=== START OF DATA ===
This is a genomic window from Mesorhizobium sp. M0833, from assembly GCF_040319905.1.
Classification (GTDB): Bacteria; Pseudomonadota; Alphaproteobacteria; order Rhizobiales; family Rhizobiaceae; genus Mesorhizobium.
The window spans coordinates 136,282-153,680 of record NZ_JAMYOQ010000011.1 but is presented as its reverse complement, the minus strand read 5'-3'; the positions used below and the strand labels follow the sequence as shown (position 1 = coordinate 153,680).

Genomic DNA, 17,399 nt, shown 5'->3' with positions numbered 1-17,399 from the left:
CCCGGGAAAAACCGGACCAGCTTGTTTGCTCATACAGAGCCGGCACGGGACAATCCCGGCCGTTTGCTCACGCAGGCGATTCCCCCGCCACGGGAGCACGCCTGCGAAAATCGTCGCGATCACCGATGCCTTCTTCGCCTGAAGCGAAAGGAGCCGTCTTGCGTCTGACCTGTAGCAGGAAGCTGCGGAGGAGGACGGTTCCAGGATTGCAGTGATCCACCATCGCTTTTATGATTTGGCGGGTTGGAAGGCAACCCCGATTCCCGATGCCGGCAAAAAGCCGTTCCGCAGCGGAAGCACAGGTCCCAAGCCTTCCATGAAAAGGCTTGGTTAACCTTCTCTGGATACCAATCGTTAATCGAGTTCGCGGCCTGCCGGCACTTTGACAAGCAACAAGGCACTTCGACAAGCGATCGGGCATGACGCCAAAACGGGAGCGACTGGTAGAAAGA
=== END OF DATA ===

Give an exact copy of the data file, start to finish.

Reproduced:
This is a genomic window from Mesorhizobium sp. M0833, from assembly GCF_040319905.1.
Classification (GTDB): Bacteria; Pseudomonadota; Alphaproteobacteria; order Rhizobiales; family Rhizobiaceae; genus Mesorhizobium.
The window spans coordinates 136,282-153,680 of record NZ_JAMYOQ010000011.1 but is presented as its reverse complement, the minus strand read 5'-3'; the positions used below and the strand labels follow the sequence as shown (position 1 = coordinate 153,680).

Genomic DNA, 17,399 nt, shown 5'->3' with positions numbered 1-17,399 from the left:
CCCGGGAAAAACCGGACCAGCTTGTTTGCTCATACAGAGCCGGCACGGGACAATCCCGGCCGTTTGCTCACGCAGGCGATTCCCCCGCCACGGGAGCACGCCTGCGAAAATCGTCGCGATCACCGATGCCTTCTTCGCCTGAAGCGAAAGGAGCCGTCTTGCGTCTGACCTGTAGCAGGAAGCTGCGGAGGAGGACGGTTCCAGGATTGCAGTGATCCACCATCGCTTTTATGATTTGGCGGGTTGGAAGGCAACCCCGATTCCCGATGCCGGCAAAAAGCCGTTCCGCAGCGGAAGCACAGGTCCCAAGCCTTCCATGAAAAGGCTTGGTTAACCTTCTCTGGATACCAATCGTTAATCGAGTTCGCGGCCTGCCGGCACTTTGACAAGCAACAAGGCACTTCGACAAGCGATCGGGCATGACGCCAAAACGGGAGCGACTGGTAGAAAGA